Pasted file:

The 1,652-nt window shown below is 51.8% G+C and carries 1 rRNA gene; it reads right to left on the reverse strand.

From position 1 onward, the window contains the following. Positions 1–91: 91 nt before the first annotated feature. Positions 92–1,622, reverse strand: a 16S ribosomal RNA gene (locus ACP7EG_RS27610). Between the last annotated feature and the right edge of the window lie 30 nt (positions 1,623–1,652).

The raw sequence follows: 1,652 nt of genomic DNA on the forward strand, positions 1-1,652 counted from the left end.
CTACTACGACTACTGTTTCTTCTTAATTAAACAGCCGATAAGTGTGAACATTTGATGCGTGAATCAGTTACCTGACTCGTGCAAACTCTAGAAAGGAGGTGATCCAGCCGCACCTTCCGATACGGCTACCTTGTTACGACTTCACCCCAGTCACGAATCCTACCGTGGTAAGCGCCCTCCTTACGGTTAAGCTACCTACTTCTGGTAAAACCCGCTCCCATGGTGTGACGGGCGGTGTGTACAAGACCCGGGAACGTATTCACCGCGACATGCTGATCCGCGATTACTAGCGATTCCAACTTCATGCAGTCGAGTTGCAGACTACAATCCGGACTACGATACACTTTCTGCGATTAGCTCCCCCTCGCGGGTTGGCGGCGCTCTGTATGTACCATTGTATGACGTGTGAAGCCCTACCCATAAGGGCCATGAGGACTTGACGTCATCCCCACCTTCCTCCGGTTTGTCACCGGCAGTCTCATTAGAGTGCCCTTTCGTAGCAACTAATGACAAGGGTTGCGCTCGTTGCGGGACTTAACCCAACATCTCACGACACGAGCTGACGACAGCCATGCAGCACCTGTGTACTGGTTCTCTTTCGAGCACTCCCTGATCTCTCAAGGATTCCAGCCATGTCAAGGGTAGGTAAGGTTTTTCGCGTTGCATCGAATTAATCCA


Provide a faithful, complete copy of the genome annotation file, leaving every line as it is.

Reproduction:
The 1,652-nt window shown below is 51.8% G+C and carries 1 rRNA gene; it reads right to left on the reverse strand.

From position 1 onward, the window contains the following. Positions 1–91: 91 nt before the first annotated feature. Positions 92–1,622, reverse strand: a 16S ribosomal RNA gene (locus ACP7EG_RS27610). Between the last annotated feature and the right edge of the window lie 30 nt (positions 1,623–1,652).

The raw sequence follows: 1,652 nt of genomic DNA on the forward strand, positions 1-1,652 counted from the left end.
CTACTACGACTACTGTTTCTTCTTAATTAAACAGCCGATAAGTGTGAACATTTGATGCGTGAATCAGTTACCTGACTCGTGCAAACTCTAGAAAGGAGGTGATCCAGCCGCACCTTCCGATACGGCTACCTTGTTACGACTTCACCCCAGTCACGAATCCTACCGTGGTAAGCGCCCTCCTTACGGTTAAGCTACCTACTTCTGGTAAAACCCGCTCCCATGGTGTGACGGGCGGTGTGTACAAGACCCGGGAACGTATTCACCGCGACATGCTGATCCGCGATTACTAGCGATTCCAACTTCATGCAGTCGAGTTGCAGACTACAATCCGGACTACGATACACTTTCTGCGATTAGCTCCCCCTCGCGGGTTGGCGGCGCTCTGTATGTACCATTGTATGACGTGTGAAGCCCTACCCATAAGGGCCATGAGGACTTGACGTCATCCCCACCTTCCTCCGGTTTGTCACCGGCAGTCTCATTAGAGTGCCCTTTCGTAGCAACTAATGACAAGGGTTGCGCTCGTTGCGGGACTTAACCCAACATCTCACGACACGAGCTGACGACAGCCATGCAGCACCTGTGTACTGGTTCTCTTTCGAGCACTCCCTGATCTCTCAAGGATTCCAGCCATGTCAAGGGTAGGTAAGGTTTTTCGCGTTGCATCGAATTAATCCA